A little more on the University of California strikes over the fee hikes from the previous post. Mostly links I want to categorize for myself.
A few things.
1. One move I find disturbing is the planning of doubling the number of out of state students, who pay more in tuition. This is a move from accepting students based on their marginal ability to learn and contribute to the learning of their peers and instead accepting students based on their marginal ability to pay. That’s the logic of a corporation, and it’s fantastic….in most circumstances. When you have a public institution in a region whose focus should be on grooming and fashioning a generation of high-skilled people, selecting them outside that region based on how much money you can get from them runs in a counter-productive manner.
(Is there room for a pooling equilibrium model where high skill kids in two different regions have to travel to the other region, paying higher costs, if the university has power in selecting them? Need to think that through…)
2. People who are most marginally effected by the changes, those at the border of being able to enter college or not, are the ones protesting the loudest. I’d recommend checking out this link: Why I’m More Inspired by UC Student Actions than I am by NYC Student Actions:
See a difference? yeah, that’s right, there are ACTUALLY WAY MORE students of color who are being radicalized, standing up, and fighting back. they’re not all caught up in the trappings of white anarcho-punk subculture (look! they wear colors! and no bandanas! and they’re also wearing their college sweatshirts, oh dear god, SCHOOL SPIRIT!) – instead, they’re caught up in the fact that their tuition is going up by 32%, that their classes are regularly cancelled due to lack of funding, that this is the ONLY WAY THEY CAN GO TO SCHOOL and it’s being taken away from them. they aren’t fighting back against bourgeois ennui and problems with authority.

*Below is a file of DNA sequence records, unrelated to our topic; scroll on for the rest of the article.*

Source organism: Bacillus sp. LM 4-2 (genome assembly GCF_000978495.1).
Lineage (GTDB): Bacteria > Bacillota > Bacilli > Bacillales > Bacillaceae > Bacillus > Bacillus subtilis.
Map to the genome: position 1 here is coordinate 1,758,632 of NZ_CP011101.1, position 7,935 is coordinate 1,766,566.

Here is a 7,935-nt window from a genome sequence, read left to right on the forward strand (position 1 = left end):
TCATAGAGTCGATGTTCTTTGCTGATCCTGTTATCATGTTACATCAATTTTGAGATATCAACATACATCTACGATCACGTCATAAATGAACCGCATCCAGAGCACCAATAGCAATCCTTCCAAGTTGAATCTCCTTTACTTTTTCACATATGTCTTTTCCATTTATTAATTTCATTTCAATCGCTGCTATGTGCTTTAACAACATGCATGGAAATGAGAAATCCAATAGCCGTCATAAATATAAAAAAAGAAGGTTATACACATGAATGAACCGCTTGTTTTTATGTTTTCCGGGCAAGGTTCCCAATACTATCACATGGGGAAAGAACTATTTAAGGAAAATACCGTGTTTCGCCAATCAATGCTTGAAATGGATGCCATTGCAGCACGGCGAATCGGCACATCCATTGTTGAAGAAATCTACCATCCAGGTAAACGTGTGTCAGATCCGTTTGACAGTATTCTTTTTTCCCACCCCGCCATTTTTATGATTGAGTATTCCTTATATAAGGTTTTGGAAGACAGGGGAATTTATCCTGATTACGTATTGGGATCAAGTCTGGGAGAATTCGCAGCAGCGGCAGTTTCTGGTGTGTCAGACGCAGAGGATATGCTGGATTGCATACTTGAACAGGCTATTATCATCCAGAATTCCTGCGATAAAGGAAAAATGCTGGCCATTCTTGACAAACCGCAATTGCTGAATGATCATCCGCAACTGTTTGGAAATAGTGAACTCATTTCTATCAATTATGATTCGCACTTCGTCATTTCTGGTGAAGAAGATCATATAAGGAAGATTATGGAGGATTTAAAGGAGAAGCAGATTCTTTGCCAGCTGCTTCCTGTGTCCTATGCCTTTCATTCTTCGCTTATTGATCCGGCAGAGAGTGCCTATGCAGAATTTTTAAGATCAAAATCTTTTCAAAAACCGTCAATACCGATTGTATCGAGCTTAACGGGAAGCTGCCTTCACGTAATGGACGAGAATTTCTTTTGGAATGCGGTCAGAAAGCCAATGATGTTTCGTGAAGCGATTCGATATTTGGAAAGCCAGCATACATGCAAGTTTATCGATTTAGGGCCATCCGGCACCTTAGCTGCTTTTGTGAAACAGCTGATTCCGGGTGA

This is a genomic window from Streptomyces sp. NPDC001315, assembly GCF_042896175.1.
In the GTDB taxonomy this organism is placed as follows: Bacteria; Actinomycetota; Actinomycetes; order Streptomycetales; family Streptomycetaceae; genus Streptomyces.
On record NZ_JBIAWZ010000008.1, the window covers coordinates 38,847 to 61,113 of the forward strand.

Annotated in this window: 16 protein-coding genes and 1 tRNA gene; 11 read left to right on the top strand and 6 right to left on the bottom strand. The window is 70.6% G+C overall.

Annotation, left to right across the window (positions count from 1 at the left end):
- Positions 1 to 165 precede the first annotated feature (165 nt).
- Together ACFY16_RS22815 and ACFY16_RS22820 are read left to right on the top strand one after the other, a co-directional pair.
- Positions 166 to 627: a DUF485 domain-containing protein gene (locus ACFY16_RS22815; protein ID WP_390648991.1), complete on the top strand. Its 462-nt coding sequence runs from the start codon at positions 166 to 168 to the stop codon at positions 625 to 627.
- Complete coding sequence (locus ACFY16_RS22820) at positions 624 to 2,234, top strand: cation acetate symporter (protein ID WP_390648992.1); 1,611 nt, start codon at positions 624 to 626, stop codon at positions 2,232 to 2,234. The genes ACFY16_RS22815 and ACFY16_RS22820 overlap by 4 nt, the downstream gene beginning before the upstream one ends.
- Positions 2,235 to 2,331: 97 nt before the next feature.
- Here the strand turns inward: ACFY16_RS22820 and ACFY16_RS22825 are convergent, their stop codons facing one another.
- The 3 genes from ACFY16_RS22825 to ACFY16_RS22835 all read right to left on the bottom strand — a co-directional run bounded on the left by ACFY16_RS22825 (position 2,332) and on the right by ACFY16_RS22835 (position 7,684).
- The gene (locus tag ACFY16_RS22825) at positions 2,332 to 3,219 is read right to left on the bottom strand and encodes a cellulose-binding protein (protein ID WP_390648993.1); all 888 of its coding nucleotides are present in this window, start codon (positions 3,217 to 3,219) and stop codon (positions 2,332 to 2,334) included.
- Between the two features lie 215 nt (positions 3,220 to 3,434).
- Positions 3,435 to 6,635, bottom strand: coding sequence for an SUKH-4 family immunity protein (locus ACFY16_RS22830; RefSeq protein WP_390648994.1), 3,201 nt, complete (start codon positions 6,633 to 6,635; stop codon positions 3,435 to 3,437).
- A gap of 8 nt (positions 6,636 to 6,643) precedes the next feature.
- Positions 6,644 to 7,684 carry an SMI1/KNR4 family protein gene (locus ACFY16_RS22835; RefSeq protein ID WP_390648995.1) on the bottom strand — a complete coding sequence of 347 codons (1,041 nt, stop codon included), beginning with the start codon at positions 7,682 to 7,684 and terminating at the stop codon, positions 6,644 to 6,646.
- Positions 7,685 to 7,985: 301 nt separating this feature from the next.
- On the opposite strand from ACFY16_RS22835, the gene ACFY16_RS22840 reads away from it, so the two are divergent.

We’ve pushed the collective risk-sharing of providing human capital to the next generation back to the individual, a process that will exacerbate inequality. That $20K in student debt, to be paid off by students during their 20s and 30s, could be a car. It could be a down payment on a house. It could be rainy-day money for the income volatility that comes with having a child. Instead it gets seeded off to help pay for something previous generations could take for granted.
And I bring it up because taking out 5 grand in loans a year is what is expected to be affordable for students of the UC system.
4. I wasn’t actually moved at all by the worries that the poorest were paying the most to educate the richest; It was in direct conflict with the “lucky ducky” argument that most people in this space put forward. That was until I read Ed over at ginandtacos, in an entry you should read:
Here in Georgia we have a particularly egregious legislative “fuck you” to the poor called the HOPE Scholarship program. It essentially provides any Georgia high school student who graduates with a 3.0 (which, if I recall high school correctly, is real hard to get) with four years of free tuition at state universities. It is contingent upon maintaining a 3.0 in college, but the vast majority of students I see are paying no tuition. So where does the money come from? A Harvard-sized endowment? Hardly. A generous state legislature? Perish the thought. No, it comes from Lotto tickets.
Whatever measure that are going to be available to try and make education more affordable are going to come most easily, that is with the least amount of political opposition, from de facto taxing the poor with lotto ticket and gambling revenues. States are doing this everywhere.